Infringement on democracy, human rights and the rule of law through constitutional amendments: What mechanisms exist to restore Zambia?Posted: 4 December, 2019
Author: Juliet Nyamao
Human Rights Attorney, Kenyan Bar
The first Constitution of the Republic of Zambia (1964) established a multiparty system of government. However, increasing tensions between the ruling party and the opposition parties compelled the first president of the Republic of Zambia, Kenneth Kaunda, to institutionalise a one-party rule through the enactment of the Constitution of Zambia Act, 1973. The presidential rule in Zambia was reinforced, with the president as the sole player on the political scene. Following the collapse of the Soviet Union and the end of the cold war in the early 1990s, a wave of multiparty democracy swept across the African continent leading to emergence of political pluralism. Many countries in the Southern African region adopted constitutional dispensations that allowed political pluralism and cemented the roles of the different branches of governments. Zambia, a former British colony, was no exception to the wind of change; they adopted their new Constitution of Zambia, 1991 that restored multiparty democracy. Thereafter, the Constitution of Zambia (Amendment) Act No. 2 of 2016 spelt out the roles and mandates of the different branches of government and directed that all State organs and State institutions abide by and respect the sovereign will of the people of Zambia. This Constitution ensured separation of powers between the various branches of the government, which is crucial to uphold democracy, human rights and the rule of law.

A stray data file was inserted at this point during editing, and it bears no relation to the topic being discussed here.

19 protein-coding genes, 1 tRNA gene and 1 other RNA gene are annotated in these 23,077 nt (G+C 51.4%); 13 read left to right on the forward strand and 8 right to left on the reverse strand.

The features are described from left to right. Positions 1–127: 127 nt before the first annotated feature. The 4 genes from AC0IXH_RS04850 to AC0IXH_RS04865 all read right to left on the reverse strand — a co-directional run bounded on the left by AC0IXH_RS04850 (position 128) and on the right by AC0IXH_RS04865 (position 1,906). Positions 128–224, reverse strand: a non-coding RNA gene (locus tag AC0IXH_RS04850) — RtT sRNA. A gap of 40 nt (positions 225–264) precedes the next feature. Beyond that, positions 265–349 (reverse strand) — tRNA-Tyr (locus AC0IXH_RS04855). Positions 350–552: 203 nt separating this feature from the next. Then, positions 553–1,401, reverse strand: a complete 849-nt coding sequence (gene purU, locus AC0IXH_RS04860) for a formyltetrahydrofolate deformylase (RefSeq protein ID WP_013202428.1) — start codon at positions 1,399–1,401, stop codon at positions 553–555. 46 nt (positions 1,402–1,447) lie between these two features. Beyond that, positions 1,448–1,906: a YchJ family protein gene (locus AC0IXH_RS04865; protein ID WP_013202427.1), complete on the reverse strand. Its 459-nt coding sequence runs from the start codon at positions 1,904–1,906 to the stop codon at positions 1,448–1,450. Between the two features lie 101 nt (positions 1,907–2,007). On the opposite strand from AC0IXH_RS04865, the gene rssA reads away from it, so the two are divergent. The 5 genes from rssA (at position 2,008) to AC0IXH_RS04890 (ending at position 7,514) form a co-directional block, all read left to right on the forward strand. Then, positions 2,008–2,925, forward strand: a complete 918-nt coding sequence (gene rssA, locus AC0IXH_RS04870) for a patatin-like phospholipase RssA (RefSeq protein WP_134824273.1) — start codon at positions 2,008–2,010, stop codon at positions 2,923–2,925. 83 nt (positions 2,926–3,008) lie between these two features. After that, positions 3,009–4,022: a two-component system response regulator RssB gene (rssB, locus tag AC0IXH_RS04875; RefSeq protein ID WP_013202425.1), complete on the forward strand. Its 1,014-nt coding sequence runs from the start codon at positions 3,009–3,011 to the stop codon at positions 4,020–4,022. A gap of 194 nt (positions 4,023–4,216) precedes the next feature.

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Author: Rodger Owiso
LLB – Nairobi, PGD Law – KSL
If the drama that was Hakainde Hichilema v Edgar Chagwa Lungu (2016/CC/0031) has any lessons for the continent, it is how not to adjudicate upon a presidential election petition. Three judges of the court effectively succeeded in making an unfortunate mockery of their bench and risking the otherwise good image Zambia’s electoral process has enjoyed for a few decades now. We should, however, not be too quick to cast aspersions on the court and the learned judges. In order to understand what transpired in the Constitutional Court of Zambia, we have to look at the relevant legal provisions guiding presidential election petitions.
On 16 March 2013, Zimbabwean voters overwhelmingly ratified a new constitution, which contains a right to life provision that dramatically scaled back the scope of the death penalty. The new constitution restricts the death penalty only to aggravated homicide and requires a judge to consider all mitigating factors in order to dispense a death sentence. The death penalty is a prohibited sentence for women and persons under the age 21 or over the age 70. The new constitution also establishes a constitutional right for prisoners to seek commutation or pardon from the executive. The death penalty was abolished for non-homicide offences, including treason, a notoriously politicised charge in recent years. Newspaper reports indicated that the Cabinet would review the cases of each of the current 72 death row inmates, even though a new hangman was hired in February 2013 after a twelve-year long search. The two women on death row would have their sentences automatically commuted.